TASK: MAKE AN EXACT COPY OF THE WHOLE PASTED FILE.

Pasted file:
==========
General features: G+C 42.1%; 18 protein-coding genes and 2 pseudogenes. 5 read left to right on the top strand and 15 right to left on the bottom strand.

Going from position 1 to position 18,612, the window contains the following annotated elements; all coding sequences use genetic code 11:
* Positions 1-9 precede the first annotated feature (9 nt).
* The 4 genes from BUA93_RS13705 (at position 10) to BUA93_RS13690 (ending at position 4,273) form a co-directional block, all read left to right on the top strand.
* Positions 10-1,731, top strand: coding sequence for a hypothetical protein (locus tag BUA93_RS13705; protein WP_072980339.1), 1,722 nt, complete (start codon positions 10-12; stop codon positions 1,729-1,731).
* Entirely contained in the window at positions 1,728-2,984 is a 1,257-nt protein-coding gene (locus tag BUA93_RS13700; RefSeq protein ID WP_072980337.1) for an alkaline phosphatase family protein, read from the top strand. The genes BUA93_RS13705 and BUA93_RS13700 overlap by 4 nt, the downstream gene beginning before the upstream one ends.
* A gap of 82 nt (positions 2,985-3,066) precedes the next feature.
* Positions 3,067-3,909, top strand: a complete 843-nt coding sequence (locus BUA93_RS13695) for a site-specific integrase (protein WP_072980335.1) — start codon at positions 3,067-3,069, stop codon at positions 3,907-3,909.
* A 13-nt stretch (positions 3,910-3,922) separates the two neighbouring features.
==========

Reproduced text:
General features: G+C 42.1%; 18 protein-coding genes and 2 pseudogenes. 5 read left to right on the top strand and 15 right to left on the bottom strand.

Going from position 1 to position 18,612, the window contains the following annotated elements; all coding sequences use genetic code 11:
* Positions 1-9 precede the first annotated feature (9 nt).
* The 4 genes from BUA93_RS13705 (at position 10) to BUA93_RS13690 (ending at position 4,273) form a co-directional block, all read left to right on the top strand.
* Positions 10-1,731, top strand: coding sequence for a hypothetical protein (locus tag BUA93_RS13705; protein WP_072980339.1), 1,722 nt, complete (start codon positions 10-12; stop codon positions 1,729-1,731).
* Entirely contained in the window at positions 1,728-2,984 is a 1,257-nt protein-coding gene (locus tag BUA93_RS13700; RefSeq protein ID WP_072980337.1) for an alkaline phosphatase family protein, read from the top strand. The genes BUA93_RS13705 and BUA93_RS13700 overlap by 4 nt, the downstream gene beginning before the upstream one ends.
* A gap of 82 nt (positions 2,985-3,066) precedes the next feature.
* Positions 3,067-3,909, top strand: a complete 843-nt coding sequence (locus BUA93_RS13695) for a site-specific integrase (protein WP_072980335.1) — start codon at positions 3,067-3,069, stop codon at positions 3,907-3,909.
* A 13-nt stretch (positions 3,910-3,922) separates the two neighbouring features.